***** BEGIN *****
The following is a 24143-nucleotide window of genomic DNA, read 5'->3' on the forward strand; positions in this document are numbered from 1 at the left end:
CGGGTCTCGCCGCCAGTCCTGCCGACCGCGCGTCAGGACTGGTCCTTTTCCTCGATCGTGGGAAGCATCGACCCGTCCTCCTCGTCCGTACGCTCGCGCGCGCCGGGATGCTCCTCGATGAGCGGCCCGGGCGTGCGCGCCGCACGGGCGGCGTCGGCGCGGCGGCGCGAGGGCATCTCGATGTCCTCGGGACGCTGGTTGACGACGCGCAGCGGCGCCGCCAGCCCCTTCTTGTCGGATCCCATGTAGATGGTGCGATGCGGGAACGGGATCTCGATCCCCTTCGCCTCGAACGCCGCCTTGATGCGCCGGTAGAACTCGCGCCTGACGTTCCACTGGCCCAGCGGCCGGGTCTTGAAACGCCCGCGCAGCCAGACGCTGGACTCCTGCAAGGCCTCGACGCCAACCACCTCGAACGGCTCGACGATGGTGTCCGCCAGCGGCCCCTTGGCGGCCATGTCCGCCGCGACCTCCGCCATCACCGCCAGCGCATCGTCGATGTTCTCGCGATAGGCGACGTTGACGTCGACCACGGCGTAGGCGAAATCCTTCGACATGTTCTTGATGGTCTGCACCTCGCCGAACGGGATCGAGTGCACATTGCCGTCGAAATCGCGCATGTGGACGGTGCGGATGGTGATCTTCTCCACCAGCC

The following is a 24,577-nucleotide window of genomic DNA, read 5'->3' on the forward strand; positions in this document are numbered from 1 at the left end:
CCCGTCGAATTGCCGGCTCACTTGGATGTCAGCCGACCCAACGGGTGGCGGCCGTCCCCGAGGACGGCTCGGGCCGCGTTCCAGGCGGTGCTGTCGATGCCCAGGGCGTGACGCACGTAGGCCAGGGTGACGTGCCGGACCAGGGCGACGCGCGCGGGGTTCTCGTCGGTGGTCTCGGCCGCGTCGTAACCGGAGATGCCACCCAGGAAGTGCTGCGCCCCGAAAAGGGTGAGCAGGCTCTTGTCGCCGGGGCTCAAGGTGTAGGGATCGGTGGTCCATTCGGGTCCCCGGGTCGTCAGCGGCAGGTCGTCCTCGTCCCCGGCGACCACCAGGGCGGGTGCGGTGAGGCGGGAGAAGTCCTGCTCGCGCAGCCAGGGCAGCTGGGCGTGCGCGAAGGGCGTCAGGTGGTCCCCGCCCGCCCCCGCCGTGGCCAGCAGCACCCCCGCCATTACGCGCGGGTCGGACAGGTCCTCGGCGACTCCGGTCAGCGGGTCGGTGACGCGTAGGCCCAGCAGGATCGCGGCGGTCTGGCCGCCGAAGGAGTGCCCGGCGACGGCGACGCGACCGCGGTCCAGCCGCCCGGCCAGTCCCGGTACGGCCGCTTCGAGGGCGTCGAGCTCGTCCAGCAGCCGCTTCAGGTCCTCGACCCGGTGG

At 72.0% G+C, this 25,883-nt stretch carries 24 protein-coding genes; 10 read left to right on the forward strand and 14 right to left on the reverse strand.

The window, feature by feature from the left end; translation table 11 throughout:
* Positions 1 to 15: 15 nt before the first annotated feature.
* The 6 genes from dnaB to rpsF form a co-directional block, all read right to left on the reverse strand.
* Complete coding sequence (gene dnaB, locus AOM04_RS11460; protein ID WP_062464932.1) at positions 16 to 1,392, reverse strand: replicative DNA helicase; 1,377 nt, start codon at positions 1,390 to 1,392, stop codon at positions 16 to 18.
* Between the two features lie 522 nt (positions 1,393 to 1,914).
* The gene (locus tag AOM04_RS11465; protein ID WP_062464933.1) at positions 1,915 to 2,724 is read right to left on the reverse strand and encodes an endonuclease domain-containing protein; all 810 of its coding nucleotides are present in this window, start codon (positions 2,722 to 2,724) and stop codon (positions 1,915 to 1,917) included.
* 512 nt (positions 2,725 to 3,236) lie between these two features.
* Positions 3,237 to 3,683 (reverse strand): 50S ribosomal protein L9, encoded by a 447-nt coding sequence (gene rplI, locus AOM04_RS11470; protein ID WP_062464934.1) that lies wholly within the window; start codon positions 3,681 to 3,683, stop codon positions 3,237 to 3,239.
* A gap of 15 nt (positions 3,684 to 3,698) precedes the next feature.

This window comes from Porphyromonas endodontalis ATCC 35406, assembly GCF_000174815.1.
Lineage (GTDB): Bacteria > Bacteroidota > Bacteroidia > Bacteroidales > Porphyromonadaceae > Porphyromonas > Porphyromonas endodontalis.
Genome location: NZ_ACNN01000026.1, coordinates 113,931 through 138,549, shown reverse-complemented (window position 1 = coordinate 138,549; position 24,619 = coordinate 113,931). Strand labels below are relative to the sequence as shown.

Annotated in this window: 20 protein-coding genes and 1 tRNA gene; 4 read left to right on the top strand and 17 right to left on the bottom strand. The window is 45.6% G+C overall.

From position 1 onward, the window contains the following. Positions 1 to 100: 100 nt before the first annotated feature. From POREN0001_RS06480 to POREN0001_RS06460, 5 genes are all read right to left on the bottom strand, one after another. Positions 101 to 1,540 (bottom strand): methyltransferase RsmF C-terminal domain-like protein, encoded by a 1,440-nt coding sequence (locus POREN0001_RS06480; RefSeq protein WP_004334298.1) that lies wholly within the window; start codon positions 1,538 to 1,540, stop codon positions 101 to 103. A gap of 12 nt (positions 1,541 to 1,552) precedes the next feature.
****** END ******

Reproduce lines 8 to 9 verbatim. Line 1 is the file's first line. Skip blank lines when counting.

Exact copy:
* The 6 genes from dnaB to rpsF form a co-directional block, all read right to left on the reverse strand.
* Complete coding sequence (gene dnaB, locus AOM04_RS11460; protein ID WP_062464932.1) at positions 16 to 1,392, reverse strand: replicative DNA helicase; 1,377 nt, start codon at positions 1,390 to 1,392, stop codon at positions 16 to 18.